BACKGROUND: Endothelin-1 (ET-1) has been implicated in the development of post-heart transplantation (HT) cardiac allograft vasculopathy (CAV), but has not been well-studied in humans.METHODS AND RESULTS: In 90 HT patients, plasma ET-1 was measured within 8 weeks of HT (baseline) via a competitive enzyme-linked immunosorbent assay. 3D volumetric intravascular ultrasound of the left anterior descending artery was performed at baseline and at 1 year. Accelerated CAV (lumen volume loss) was defined using the 75th percentile as a cutoff. Patients were followed beyond the first year post-HT for late death or re-transplantation. A receiver operative characteristic curve demonstrated that a baseline ET-1 concentration of 1.75 pg/mL provided the best accuracy for diagnosis of accelerated CAV at 1 year [area under the curve=0.69 (0.57-0.82), p=0.007]. In multivariate logistic regression, a higher baseline ET-1 concentration was independently associated with accelerated CAV [odds ratio (OR)=2.13, 95% confidence interval (CI): 1.15-3.94; p=0.01]; this relationship persisted when ET-1 was dichotomized at 1.75 pg/mL (OR=4.88, 95% CI: 1.69-14.10; p=0.003). Eighteen deaths occurred during a median follow-up period of 3.99 (2.51-9.95) years. Treated as a continuous variable, baseline ET-1 was not associated with late mortality in multivariate Cox regression [hazard ratio (HR)=1.22, 95% CI: 0.72-2.05; p=0.44]. However, ET-1 >1.75 pg/mL conferred a significantly lower cumulative event-free survival on Kaplan-Meier analysis (p=0.047), and was independently associated with late mortality (HR=2.94, 95% CI: 1.12-7.72; p=0.02).CONCLUSIONS: Elevated ET-1 early after HT is an independent predictor of accelerated CAV and late mortality, suggesting that ET-1 has durable prognostic value in the HT arena.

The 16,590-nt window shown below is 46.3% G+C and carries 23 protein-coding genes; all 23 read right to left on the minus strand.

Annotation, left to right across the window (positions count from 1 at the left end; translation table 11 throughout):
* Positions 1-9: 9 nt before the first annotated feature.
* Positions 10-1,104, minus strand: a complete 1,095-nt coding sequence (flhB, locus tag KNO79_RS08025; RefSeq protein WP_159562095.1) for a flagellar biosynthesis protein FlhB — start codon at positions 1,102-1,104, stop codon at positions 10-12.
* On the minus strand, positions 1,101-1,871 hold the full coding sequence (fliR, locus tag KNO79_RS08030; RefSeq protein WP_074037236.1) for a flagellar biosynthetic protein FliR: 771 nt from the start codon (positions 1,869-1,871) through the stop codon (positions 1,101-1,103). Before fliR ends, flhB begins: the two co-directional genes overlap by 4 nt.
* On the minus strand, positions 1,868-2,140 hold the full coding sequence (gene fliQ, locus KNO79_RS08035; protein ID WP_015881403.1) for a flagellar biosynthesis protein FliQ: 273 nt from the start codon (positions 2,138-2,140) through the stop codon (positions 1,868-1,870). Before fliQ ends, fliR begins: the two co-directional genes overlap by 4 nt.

View details for PubMedID 30543947